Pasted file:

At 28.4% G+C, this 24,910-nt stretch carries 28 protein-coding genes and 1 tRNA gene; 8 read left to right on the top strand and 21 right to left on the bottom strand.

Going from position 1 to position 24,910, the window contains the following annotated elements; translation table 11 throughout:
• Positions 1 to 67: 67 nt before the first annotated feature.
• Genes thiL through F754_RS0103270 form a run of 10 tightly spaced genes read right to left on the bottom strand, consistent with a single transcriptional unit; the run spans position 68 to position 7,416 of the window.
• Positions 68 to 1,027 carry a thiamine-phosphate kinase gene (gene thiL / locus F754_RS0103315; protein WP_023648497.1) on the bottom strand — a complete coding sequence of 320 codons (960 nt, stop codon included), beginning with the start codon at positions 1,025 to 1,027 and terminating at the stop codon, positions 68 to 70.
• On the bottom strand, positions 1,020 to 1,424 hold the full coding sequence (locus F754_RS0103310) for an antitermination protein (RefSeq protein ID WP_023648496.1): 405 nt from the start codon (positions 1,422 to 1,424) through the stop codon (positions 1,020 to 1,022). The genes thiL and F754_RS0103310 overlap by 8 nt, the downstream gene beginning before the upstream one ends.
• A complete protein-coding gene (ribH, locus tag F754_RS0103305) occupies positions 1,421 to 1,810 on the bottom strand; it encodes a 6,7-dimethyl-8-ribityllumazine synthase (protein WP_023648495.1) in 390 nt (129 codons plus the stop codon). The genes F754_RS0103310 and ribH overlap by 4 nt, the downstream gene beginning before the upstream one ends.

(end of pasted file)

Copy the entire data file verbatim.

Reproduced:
At 28.4% G+C, this 24,910-nt stretch carries 28 protein-coding genes and 1 tRNA gene; 8 read left to right on the top strand and 21 right to left on the bottom strand.

Going from position 1 to position 24,910, the window contains the following annotated elements; translation table 11 throughout:
• Positions 1 to 67: 67 nt before the first annotated feature.
• Genes thiL through F754_RS0103270 form a run of 10 tightly spaced genes read right to left on the bottom strand, consistent with a single transcriptional unit; the run spans position 68 to position 7,416 of the window.
• Positions 68 to 1,027 carry a thiamine-phosphate kinase gene (gene thiL / locus F754_RS0103315; protein WP_023648497.1) on the bottom strand — a complete coding sequence of 320 codons (960 nt, stop codon included), beginning with the start codon at positions 1,025 to 1,027 and terminating at the stop codon, positions 68 to 70.
• On the bottom strand, positions 1,020 to 1,424 hold the full coding sequence (locus F754_RS0103310) for an antitermination protein (RefSeq protein ID WP_023648496.1): 405 nt from the start codon (positions 1,422 to 1,424) through the stop codon (positions 1,020 to 1,022). The genes thiL and F754_RS0103310 overlap by 8 nt, the downstream gene beginning before the upstream one ends.
• A complete protein-coding gene (ribH, locus tag F754_RS0103305) occupies positions 1,421 to 1,810 on the bottom strand; it encodes a 6,7-dimethyl-8-ribityllumazine synthase (protein WP_023648495.1) in 390 nt (129 codons plus the stop codon). The genes F754_RS0103310 and ribH overlap by 4 nt, the downstream gene beginning before the upstream one ends.